Elysium is a place orbiting Earth where all the wealthiest people went when the world became overcrowded and where the poor who remain dream of one day going. Not only do they have beautiful houses and gardens and no fear of crime, but they have fancy machines that are used to heal any injuries or illness. Max (Matt Damon) lives on Earth working an honest job after a wayward youth of stealing cars. He dreams of earning enough for a ticket to Elysium. But when he is hit with a soon-to-be-fatal dose of radiation at his work, he feels his only hope is to get there now, and hooks up with his underworld pals again. Along comes Kruger (Sharlto Copley), a nasty enforcer who will do anything he is ordered to by his sometimes boss, Delacourt (Jodie Foster) and things get mega violent. Add into the mix Max’s childhood love and her sick child and you have a whole film.
I found much of this film didn’t click for me. Yes, it had a lot of action, and there was injustice and good versus evil. There were certainly some aspects of the film that had similarities to Blomkamp’s previous film, District 9. The creation of a powerless underclass and the need for them to regain some power, and that is surely making comments on human nature in so many different ways. It felt like it should work; decent script, some top actors giving great performances. But it just didn’t work for me. Still, give it a try.
If you don’t know what The A-Team is (and I’m talking old school – the TV show) then you are not from my generation. Here, watch this.
If you need to know, Hannibal is the brains. Face is the, well, face (handsome charmer). Murdoch is crazy, but good with planes and stuff, and BA Baracus is scary and good with mechanics. That’s the A-Team.It was awesome. Then, in 2010, a film version was made, starring Liam Neeson as Hannibal and Bradley Cooper as Face (the other guys aren’t that well-known yet). I was fearful, but when I discovered that I’d accidently recorded it off telly recently, I figured I may as well give it a shot.
The film is a modern take on the original. The A-Team are Rangers, and the film tells their origin story; working on real missions, until they are framed for a crime and locked up. They need to break free and prove their innocence. I was surprised at just how much I enjoyed it. Lots of running and explosions (my favs) plus comedy and a pretty darn good interpretation of both the characters and the concept. Nice one.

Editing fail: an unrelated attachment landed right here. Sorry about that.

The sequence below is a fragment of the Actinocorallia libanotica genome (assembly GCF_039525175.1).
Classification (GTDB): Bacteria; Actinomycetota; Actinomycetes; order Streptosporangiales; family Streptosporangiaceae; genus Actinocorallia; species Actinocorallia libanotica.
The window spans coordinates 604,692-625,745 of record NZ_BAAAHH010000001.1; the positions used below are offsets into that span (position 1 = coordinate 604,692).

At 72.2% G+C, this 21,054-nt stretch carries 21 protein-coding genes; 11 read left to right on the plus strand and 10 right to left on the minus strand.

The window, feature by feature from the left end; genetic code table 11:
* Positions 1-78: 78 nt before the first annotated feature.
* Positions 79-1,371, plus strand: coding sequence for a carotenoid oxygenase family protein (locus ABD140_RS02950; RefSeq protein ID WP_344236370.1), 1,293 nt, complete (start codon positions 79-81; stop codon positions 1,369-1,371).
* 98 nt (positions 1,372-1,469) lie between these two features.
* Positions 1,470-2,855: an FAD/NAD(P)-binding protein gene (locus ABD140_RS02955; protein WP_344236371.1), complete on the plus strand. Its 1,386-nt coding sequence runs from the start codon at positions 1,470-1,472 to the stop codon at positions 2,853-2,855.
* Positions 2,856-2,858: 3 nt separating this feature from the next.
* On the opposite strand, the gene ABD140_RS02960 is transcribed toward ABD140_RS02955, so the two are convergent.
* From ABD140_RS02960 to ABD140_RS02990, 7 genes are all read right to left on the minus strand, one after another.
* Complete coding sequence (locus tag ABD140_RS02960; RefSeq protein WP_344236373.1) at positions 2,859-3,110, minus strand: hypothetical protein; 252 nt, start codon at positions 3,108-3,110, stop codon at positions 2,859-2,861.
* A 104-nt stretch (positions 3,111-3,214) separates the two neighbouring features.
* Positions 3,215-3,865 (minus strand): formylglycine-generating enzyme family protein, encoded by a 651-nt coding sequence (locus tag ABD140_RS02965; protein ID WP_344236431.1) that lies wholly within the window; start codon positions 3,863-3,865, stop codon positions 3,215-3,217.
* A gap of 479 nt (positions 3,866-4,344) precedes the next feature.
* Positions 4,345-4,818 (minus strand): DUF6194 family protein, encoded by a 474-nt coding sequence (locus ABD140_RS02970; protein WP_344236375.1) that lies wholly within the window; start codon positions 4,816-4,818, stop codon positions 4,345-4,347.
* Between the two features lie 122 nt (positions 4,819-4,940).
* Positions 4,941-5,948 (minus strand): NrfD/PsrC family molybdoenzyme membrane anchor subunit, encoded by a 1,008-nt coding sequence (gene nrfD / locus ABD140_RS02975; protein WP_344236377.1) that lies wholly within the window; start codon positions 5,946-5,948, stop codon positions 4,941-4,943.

In the early eighties, a huge alien ship appeared over Johannesburg in South Africa. After not attacking and not responding to contact, the military cut their way in and found millions of malnourished alien beings. They were brought down and placed in a refugee camp. Now, almost thirty years later, people are sick of the ‘prawns’ (the derogative nickname for them). The nearly two million aliens living in District 9 are to be moved to District 10, 200 kilometres outside of Johannesburg. A bureaucrat, Wikus van der Merwe (Sharlto Copley) is in charge of delivering the eviction notices and then coordinating the move. However, a series of events during the process cause him to become infected, and things get out of hand.
This is a film with a lot of graphic violence, yet it is amazing how quickly one becomes numb to the splattering of body parts and chunks of flesh. It’s a great comment on refugees in general, and on the way the ‘other’ is treated in society. The emotion journey of Wikus from having no respect for the prawns to being forced to relate to them and their cause is the real story in the film, though without the extreme violence, the impact would have been reduced considerably.
District 9 was nominated for Oscars for Best Motion Picture of the Year, Best Writing, Adapted Screenplay, Best Achievement in Film Editing and Best Achievement in Visual Effects.